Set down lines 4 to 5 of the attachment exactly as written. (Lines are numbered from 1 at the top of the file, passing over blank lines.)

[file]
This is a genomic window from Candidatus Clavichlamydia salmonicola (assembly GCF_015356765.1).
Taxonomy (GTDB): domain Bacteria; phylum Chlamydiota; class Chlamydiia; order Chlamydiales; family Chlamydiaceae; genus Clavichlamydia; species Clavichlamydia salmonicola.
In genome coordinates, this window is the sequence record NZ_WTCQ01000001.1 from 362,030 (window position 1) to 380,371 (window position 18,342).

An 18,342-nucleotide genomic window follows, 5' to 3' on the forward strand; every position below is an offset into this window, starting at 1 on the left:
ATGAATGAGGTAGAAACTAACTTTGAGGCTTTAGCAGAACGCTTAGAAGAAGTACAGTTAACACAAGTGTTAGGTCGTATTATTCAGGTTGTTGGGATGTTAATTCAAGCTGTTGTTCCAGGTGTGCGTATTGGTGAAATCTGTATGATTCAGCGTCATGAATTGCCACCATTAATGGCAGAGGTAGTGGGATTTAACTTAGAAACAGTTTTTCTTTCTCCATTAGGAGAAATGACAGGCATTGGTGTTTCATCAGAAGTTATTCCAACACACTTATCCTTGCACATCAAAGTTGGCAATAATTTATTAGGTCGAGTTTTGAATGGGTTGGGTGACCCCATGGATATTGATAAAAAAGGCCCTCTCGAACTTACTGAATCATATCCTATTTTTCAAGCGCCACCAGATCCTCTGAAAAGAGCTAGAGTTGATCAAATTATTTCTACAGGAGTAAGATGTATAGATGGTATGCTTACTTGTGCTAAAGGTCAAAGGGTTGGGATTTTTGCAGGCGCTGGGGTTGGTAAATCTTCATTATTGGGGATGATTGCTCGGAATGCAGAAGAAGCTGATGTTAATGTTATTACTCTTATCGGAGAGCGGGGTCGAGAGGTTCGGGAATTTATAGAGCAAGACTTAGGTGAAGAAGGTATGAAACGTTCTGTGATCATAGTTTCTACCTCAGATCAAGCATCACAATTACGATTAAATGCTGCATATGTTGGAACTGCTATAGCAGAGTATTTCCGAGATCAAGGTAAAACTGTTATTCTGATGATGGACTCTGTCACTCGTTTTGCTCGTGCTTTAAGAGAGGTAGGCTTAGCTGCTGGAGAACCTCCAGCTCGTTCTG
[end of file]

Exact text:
An 18,342-nucleotide genomic window follows, 5' to 3' on the forward strand; every position below is an offset into this window, starting at 1 on the left:
ATGAATGAGGTAGAAACTAACTTTGAGGCTTTAGCAGAACGCTTAGAAGAAGTACAGTTAACACAAGTGTTAGGTCGTATTATTCAGGTTGTTGGGATGTTAATTCAAGCTGTTGTTCCAGGTGTGCGTATTGGTGAAATCTGTATGATTCAGCGTCATGAATTGCCACCATTAATGGCAGAGGTAGTGGGATTTAACTTAGAAACAGTTTTTCTTTCTCCATTAGGAGAAATGACAGGCATTGGTGTTTCATCAGAAGTTATTCCAACACACTTATCCTTGCACATCAAAGTTGGCAATAATTTATTAGGTCGAGTTTTGAATGGGTTGGGTGACCCCATGGATATTGATAAAAAAGGCCCTCTCGAACTTACTGAATCATATCCTATTTTTCAAGCGCCACCAGATCCTCTGAAAAGAGCTAGAGTTGATCAAATTATTTCTACAGGAGTAAGATGTATAGATGGTATGCTTACTTGTGCTAAAGGTCAAAGGGTTGGGATTTTTGCAGGCGCTGGGGTTGGTAAATCTTCATTATTGGGGATGATTGCTCGGAATGCAGAAGAAGCTGATGTTAATGTTATTACTCTTATCGGAGAGCGGGGTCGAGAGGTTCGGGAATTTATAGAGCAAGACTTAGGTGAAGAAGGTATGAAACGTTCTGTGATCATAGTTTCTACCTCAGATCAAGCATCACAATTACGATTAAATGCTGCATATGTTGGAACTGCTATAGCAGAGTATTTCCGAGATCAAGGTAAAACTGTTATTCTGATGATGGACTCTGTCACTCGTTTTGCTCGTGCTTTAAGAGAGGTAGGCTTAGCTGCTGGAGAACCTCCAGCTCGTTCTG